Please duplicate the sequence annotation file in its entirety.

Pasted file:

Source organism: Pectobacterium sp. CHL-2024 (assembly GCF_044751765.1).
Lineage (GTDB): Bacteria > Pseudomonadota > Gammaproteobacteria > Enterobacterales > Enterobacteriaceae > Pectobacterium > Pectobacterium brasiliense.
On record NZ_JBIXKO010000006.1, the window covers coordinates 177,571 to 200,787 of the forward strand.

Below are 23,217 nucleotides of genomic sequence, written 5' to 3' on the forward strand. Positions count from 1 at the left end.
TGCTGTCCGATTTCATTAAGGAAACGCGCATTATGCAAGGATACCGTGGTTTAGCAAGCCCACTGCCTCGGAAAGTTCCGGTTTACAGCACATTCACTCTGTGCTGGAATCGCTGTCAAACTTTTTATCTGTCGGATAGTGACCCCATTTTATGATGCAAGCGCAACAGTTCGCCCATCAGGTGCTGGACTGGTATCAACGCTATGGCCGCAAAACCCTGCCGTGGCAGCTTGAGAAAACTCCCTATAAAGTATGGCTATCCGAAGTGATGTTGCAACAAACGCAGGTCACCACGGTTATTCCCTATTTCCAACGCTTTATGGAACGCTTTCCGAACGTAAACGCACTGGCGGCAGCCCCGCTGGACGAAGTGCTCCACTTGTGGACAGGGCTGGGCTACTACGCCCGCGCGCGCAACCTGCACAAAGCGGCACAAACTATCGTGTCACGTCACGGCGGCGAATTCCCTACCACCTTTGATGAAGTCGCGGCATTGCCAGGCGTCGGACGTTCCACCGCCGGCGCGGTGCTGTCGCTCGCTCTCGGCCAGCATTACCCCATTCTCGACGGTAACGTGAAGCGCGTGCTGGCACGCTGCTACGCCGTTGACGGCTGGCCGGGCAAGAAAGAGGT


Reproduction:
Source organism: Pectobacterium sp. CHL-2024 (assembly GCF_044751765.1).
Lineage (GTDB): Bacteria > Pseudomonadota > Gammaproteobacteria > Enterobacterales > Enterobacteriaceae > Pectobacterium > Pectobacterium brasiliense.
On record NZ_JBIXKO010000006.1, the window covers coordinates 177,571 to 200,787 of the forward strand.

Below are 23,217 nucleotides of genomic sequence, written 5' to 3' on the forward strand. Positions count from 1 at the left end.
TGCTGTCCGATTTCATTAAGGAAACGCGCATTATGCAAGGATACCGTGGTTTAGCAAGCCCACTGCCTCGGAAAGTTCCGGTTTACAGCACATTCACTCTGTGCTGGAATCGCTGTCAAACTTTTTATCTGTCGGATAGTGACCCCATTTTATGATGCAAGCGCAACAGTTCGCCCATCAGGTGCTGGACTGGTATCAACGCTATGGCCGCAAAACCCTGCCGTGGCAGCTTGAGAAAACTCCCTATAAAGTATGGCTATCCGAAGTGATGTTGCAACAAACGCAGGTCACCACGGTTATTCCCTATTTCCAACGCTTTATGGAACGCTTTCCGAACGTAAACGCACTGGCGGCAGCCCCGCTGGACGAAGTGCTCCACTTGTGGACAGGGCTGGGCTACTACGCCCGCGCGCGCAACCTGCACAAAGCGGCACAAACTATCGTGTCACGTCACGGCGGCGAATTCCCTACCACCTTTGATGAAGTCGCGGCATTGCCAGGCGTCGGACGTTCCACCGCCGGCGCGGTGCTGTCGCTCGCTCTCGGCCAGCATTACCCCATTCTCGACGGTAACGTGAAGCGCGTGCTGGCACGCTGCTACGCCGTTGACGGCTGGCCGGGCAAGAAAGAGGT